Engine: 5.6 L V8, 400 HP, 413 lb-ft.
Transmission: Seven-speed automatic
Fuel economy (US): 14 MPG city, 20 MPG highway, 12.7 MPG observed
Fuel economy (CDN): 16.9 L/100 km city, 11.9 L/100 km highway, 18.5 L/100 km observed
Price (US): QX80 4WD starts at $67,345 after destination charges, $79,845 as tested
Price (CDN): QX80 4WD starts at $75,645 after destination charges, $84,180 as tested
I think a new class of vehicle needs to be created.
Yes, I know, there are already too many classifications as it stands, but nothing describes the sheer size, presence, capability and fuel thirst of sport utility vehicles like the Cadillac Escalade, Lincoln Navigator or Infiniti QX80. I propose we call these behemoths MUVs, as in Monumental, Monstrous, Massive or my personal favorite, Mammoth Utility Vehicles.
And king amongst these prehistoric beasts, at least from a presence standpoint, is the Infiniti QX80. With looks that can simultaneously scare children and impress suburban gangsters, the QX80 is unlike anything else on the road. With subtle tweaks this year front and back; it’s flashier looking with more in-your-face personality than the pedestrian Navigator or too-suave Escalade. If The Beast from X-Men were an SUV, he’d be the QX80.
Biggest of the Big
Part of this perception is the SUV’s height. Taller than the its competitors, the QX80 features 9.2 inches of ground clearance, which is a definite off-roading plus for a vehicle equipped with a proper 4X4, two-speed transfer case. But, the Infiniti’s approach and departure angles aren’t as good as some of the competition and the ramp angle is lower than Lexus LX 570. Seriously though, how many people are going to properly off-road one of these anyway? And no, a rutted dirt road doesn’t count as off-roading.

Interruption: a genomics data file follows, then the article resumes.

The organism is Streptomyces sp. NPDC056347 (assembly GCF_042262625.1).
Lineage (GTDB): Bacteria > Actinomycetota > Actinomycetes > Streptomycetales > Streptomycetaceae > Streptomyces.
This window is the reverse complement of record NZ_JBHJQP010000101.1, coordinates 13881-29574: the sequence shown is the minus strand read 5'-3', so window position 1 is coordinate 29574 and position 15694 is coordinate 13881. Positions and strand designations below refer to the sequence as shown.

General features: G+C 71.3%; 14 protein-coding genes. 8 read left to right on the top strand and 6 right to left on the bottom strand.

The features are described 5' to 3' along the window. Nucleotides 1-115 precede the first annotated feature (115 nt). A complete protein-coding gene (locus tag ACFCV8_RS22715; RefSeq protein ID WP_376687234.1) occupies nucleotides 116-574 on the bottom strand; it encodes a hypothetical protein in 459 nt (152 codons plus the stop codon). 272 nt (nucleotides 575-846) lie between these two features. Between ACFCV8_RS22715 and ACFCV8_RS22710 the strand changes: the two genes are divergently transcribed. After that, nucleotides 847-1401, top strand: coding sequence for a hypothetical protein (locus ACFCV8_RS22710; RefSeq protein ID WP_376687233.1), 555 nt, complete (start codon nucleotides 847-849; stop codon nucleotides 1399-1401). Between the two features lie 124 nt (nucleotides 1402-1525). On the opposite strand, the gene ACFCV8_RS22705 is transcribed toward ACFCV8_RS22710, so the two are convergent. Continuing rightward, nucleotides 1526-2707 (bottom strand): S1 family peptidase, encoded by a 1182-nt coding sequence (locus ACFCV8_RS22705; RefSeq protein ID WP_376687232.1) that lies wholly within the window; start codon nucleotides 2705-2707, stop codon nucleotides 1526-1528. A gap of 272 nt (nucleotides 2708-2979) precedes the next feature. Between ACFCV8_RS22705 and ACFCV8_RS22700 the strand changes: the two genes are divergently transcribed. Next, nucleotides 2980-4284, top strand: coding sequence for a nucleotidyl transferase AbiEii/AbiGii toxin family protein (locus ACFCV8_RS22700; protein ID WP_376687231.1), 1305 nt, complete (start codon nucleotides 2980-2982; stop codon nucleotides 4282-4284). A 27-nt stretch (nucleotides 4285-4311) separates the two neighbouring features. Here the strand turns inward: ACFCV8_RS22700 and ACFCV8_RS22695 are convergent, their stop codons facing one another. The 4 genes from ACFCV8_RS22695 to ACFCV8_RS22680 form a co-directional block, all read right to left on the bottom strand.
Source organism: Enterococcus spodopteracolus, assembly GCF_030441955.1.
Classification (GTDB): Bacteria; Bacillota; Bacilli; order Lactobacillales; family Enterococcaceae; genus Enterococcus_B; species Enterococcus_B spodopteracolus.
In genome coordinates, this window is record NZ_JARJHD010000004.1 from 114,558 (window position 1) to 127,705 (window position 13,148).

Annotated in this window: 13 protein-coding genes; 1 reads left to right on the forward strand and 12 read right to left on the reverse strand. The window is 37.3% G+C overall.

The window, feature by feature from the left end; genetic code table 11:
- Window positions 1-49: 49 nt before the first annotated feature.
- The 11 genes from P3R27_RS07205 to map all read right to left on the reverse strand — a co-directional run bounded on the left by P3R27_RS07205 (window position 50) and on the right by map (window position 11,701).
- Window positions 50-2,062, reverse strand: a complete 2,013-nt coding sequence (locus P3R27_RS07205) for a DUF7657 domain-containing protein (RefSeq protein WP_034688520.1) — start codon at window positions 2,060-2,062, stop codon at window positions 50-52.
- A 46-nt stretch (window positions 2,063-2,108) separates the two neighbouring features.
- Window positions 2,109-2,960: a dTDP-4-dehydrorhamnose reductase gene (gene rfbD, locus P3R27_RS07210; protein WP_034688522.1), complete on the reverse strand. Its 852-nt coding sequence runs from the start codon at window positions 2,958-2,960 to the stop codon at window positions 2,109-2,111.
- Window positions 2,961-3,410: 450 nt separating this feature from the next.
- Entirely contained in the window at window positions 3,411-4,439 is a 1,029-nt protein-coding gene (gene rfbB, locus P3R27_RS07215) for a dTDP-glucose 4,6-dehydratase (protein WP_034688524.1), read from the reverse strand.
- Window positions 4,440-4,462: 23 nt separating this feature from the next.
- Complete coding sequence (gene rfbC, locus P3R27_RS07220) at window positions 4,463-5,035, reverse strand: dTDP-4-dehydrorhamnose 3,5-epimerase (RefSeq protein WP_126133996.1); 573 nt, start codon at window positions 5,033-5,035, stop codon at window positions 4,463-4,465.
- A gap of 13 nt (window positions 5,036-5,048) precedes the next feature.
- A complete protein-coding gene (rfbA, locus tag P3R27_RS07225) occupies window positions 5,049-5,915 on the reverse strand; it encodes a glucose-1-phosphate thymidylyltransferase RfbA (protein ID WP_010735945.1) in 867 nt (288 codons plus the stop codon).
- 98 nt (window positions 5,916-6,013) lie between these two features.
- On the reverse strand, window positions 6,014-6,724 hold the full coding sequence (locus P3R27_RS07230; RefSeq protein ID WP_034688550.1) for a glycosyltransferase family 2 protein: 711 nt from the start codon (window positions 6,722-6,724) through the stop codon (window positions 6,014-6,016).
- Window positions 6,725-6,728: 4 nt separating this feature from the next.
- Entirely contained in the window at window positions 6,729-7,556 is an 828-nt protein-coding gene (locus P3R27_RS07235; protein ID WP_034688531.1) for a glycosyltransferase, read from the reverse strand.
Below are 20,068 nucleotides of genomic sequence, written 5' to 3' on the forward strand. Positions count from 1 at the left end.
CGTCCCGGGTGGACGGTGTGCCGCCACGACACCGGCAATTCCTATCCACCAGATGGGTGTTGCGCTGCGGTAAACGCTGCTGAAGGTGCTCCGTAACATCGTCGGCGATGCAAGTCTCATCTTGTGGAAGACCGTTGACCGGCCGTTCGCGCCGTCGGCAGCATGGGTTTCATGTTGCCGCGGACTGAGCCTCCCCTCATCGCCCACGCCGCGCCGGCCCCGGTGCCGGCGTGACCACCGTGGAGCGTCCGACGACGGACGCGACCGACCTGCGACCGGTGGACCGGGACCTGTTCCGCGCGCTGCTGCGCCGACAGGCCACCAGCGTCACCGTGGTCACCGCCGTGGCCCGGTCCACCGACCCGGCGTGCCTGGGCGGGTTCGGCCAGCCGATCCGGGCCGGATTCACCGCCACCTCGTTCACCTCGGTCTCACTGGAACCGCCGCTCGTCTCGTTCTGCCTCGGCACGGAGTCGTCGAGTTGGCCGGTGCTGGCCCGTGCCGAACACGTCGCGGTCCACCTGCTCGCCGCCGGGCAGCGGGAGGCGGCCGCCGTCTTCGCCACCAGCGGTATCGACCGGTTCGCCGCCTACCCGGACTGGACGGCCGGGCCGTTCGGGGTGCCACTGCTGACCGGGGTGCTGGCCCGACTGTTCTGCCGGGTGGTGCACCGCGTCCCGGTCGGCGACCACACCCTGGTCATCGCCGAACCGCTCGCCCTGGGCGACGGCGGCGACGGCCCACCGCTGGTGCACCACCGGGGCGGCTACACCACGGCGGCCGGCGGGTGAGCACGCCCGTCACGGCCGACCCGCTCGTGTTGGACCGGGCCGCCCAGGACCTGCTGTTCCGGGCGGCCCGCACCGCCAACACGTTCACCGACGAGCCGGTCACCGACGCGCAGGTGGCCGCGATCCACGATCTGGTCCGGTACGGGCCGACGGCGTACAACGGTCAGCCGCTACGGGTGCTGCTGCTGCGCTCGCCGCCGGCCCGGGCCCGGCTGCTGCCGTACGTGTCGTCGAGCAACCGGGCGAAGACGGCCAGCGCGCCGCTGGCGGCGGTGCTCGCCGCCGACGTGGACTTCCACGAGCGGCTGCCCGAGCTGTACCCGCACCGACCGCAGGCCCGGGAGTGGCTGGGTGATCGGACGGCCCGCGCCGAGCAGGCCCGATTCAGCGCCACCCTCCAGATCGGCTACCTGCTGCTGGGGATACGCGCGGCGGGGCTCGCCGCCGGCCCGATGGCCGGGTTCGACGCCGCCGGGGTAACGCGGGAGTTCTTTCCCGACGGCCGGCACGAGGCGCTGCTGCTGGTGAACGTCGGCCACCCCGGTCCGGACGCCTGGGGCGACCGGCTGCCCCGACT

At 208.9-inches the QX is longer than the other monster SUVs in this class with the exception of extended wheelbase models like the Navigator L and Escalade ESV. The extra length, height and raised seating position add to the feeling that you’re in a miniature big-rig when you’re driving one of these things.
Opulent or Tacky?
Inside the SUV is swathed in leather and wood trim; too much wood trim. All of the usual luxury trappings and features are found in the QX, but in their simplest form. The center stack is still full of a multitude of useful buttons, which I appreciate despite it becoming passé in the luxury vehicle market. Some buttons, like the one for the heating steering, do look decades old.
Comfort for the first two rows of passengers is superb. Second-row passengers enjoy 41 inches of legroom, which is the most in the class regardless of wheelbase length. The third row is a little more cramped with only 28.8 inches of legroom. That’s still more than the Escalade and it’s more comfortable back there than in the Cadillac anyway. Rear cargo space behind the third row also beats the Escalade offering 16.6 cubic feet, but falls short of the Navigator.
Thirsty, Powerful V8
Power still comes from a traditional V8, measuring 5.6-liters in this case with 400 hp and 413 lb-ft of torque on tap. Unique for this segment is a seven-speed automatic that has just recently been trumped by Cadillac’s eight-speed auto. The Infiniti’s drivetrain combination provides decent thrust and that brawny V8 sounds good under hard acceleration. Despite given up some power to the Escalade’s larger 6.2-liter V8, forward momentum feels similar between the two SUVs. And, the 5,888-lb. QX80 is rated to tow a competitive 8,500 lbs.